illustration of an open wardrobe door with a castle and lion visible in through the door and an outline of a young girl standing on the opposite side of the door

The Lion, the Witch and the Wardrobe

by C. S. Lewis

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Critical Overview

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Surprisingly, The Lion, the Witch and the Wardrobe received very little critical attention when first published in 1950 considering the renown Lewis had achieved from his previous writings. Perhaps the fact that it was a children's book, and a fairy tale at that, caused it to be overlooked by many critics and not taken seriously by others. Prince Caspian (1951), the second book to be published in the Chronicles of Narnia, was more widely reviewed, probably due to the sales success of The Lion, the Witch and the Wardrobe and the fact that Lewis was beginning to stake his claim as a legitimate children's writer. Lack of critical attention aside, the reviews received by The Lion, the Witch and the Wardrobe were generally favorable, albeit not particularly analytical.

One reviewer who had mixed opinions about the book was Chad Walsh, whose review of The Lion, the Witch and the Wardrobe appeared in the November 12, 1950, edition of the New York Times. He says he thought the book "well-written," adding that "one would expect that of the author of The Screwtape Letters," but found it lacked the "sense of the uncanny and magical that one finds in The Wind in the Willows and the writings of George MacDonald." Nonetheless, Walsh's children would not let him stop as he read it to them, leading Walsh to make a rather hasty generalization about children enjoying the story more than adults: "I made the mistake of reading them the first chapter, and since then it has been two chapters a night, sometimes followed by tears when a third chapter is not forthcoming. I see that children like their fairy land folk matter of fact, whereas adults prefer them whimsical or numinous."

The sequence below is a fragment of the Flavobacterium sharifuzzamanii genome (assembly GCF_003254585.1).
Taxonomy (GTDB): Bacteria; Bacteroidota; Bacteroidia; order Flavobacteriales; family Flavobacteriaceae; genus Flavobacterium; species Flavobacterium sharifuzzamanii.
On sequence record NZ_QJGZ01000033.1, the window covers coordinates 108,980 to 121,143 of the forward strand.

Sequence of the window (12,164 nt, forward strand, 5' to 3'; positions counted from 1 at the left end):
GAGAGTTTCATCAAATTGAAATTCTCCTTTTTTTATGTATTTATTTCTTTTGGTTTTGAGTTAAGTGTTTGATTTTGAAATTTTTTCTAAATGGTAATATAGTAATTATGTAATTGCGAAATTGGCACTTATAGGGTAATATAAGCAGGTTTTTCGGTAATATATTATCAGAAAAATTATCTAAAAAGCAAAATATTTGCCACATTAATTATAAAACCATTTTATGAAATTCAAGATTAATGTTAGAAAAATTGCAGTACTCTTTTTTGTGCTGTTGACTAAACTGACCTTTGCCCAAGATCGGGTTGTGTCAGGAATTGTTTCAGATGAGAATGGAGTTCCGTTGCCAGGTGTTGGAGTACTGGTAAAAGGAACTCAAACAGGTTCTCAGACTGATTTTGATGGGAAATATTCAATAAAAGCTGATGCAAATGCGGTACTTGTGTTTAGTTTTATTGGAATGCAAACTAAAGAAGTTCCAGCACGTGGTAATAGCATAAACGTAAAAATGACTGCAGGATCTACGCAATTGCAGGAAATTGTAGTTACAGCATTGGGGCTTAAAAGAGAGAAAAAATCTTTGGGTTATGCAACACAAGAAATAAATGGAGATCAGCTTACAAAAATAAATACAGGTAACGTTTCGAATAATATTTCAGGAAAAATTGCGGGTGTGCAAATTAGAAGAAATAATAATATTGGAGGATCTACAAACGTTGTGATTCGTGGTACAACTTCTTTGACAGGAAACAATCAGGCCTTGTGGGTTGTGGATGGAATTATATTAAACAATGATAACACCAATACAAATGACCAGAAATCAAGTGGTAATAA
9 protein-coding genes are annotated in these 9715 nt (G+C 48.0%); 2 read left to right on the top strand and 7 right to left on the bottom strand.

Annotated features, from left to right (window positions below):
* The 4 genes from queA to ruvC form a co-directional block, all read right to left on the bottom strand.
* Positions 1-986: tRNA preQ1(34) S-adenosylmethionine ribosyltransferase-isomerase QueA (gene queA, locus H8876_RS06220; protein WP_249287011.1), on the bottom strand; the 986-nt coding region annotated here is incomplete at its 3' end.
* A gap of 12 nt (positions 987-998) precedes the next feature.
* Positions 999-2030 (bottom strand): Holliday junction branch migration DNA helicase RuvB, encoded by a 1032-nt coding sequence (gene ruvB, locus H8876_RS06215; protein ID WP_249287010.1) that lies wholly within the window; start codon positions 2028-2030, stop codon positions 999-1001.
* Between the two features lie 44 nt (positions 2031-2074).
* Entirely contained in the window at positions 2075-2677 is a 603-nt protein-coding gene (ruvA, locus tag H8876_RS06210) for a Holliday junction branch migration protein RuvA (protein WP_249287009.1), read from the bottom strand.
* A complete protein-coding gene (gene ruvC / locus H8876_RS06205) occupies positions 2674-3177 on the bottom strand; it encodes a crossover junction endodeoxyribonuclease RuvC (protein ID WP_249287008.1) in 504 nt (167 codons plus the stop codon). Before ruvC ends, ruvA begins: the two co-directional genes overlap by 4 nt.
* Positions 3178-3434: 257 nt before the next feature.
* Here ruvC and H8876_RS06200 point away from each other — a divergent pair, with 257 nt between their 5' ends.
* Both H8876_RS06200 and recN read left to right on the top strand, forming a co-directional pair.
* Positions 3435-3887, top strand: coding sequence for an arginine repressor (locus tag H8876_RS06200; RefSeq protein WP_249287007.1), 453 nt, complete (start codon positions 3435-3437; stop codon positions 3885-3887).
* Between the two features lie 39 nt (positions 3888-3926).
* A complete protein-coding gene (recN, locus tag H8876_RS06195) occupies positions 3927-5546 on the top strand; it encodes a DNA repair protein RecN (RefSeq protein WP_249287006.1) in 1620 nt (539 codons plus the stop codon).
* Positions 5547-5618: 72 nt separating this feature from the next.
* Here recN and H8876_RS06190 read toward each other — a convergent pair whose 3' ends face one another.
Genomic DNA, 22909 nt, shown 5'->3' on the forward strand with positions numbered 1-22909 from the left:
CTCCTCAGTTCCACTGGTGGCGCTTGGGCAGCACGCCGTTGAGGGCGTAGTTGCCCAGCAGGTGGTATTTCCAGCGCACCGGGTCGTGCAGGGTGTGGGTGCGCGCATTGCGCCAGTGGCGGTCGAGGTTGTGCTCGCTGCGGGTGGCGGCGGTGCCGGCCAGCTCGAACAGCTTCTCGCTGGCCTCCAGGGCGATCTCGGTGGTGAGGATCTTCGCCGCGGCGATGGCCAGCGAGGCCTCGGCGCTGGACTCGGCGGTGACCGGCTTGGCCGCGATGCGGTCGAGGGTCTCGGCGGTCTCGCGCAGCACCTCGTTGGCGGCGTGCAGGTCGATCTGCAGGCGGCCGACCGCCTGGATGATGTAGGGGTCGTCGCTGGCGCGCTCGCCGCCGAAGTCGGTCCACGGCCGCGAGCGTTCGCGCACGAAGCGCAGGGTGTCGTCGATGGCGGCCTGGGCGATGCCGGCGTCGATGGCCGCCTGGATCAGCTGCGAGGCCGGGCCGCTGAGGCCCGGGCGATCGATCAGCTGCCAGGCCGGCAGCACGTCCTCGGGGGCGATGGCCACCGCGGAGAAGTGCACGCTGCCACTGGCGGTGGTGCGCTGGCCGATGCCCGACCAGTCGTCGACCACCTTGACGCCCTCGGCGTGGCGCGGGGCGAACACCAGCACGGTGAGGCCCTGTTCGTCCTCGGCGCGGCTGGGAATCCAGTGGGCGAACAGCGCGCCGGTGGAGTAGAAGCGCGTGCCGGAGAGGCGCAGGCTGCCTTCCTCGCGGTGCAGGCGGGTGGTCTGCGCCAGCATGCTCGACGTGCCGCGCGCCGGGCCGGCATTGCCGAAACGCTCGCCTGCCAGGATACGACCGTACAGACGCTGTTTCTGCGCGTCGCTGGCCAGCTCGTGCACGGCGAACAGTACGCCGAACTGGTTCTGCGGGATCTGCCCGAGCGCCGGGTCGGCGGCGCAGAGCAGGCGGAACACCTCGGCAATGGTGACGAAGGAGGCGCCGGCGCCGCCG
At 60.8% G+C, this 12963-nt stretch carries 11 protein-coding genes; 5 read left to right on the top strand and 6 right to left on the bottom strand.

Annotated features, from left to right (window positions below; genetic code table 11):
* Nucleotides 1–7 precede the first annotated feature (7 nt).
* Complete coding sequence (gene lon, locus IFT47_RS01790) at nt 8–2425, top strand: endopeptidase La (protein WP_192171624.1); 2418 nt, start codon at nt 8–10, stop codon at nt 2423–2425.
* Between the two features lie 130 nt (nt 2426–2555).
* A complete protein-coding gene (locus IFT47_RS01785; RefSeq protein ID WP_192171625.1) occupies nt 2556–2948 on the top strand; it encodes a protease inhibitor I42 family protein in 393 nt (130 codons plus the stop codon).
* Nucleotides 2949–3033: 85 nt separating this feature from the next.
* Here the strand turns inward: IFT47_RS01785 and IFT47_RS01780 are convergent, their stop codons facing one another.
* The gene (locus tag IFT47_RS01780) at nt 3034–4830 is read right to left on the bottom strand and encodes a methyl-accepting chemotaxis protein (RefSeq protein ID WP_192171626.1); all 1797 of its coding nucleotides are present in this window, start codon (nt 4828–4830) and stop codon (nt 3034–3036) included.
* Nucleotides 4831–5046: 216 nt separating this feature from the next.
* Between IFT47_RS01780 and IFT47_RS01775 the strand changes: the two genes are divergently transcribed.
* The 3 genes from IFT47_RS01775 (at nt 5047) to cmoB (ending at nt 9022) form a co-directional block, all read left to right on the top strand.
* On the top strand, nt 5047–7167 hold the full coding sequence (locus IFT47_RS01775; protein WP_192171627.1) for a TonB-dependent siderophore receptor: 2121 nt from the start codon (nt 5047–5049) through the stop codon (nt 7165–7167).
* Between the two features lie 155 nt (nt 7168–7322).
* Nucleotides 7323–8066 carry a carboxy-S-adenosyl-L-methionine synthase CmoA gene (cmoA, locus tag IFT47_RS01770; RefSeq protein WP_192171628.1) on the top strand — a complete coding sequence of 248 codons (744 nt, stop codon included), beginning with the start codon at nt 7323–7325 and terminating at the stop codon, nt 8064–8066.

Mary Gould Davis, in her December 9, 1950, Saturday Review of Literature review, also refers to a George MacDonald story, but not in order to show how Lewis's book is lacking; rather, she simply says The Lion, the Witch and the Wardrobe compares to The Princess and the Goblin in that "[it] has an underlying meaning in its theme." As regards the book's visual effectiveness, Davis compliments Lewis on his "beautifully drawn" word pictures and credits Pauline Baynes's drawings for "effectively bring[ing] out the children, Aslan, and the wood creatures of Narnia." She concludes with the praise, "It is an exceptionally good new 'fairy tale.' "

The 2000 unabridged audio release of The Lion, the Witch and the Wardrobe, celebrating the book's fiftieth anniversary, was reviewed in Publishers Weekly on November 20, 2000. With the reputation of The Lion, the Witch and the Wardrobe as a children's classic already well established, this review's focus is on the reading of British actor Michael York, calling it "a nimble, enchanting performance." The reviewer also says York "conveys an unflagging sense of wonder and excitement, certain to captivate a broad range of listeners."

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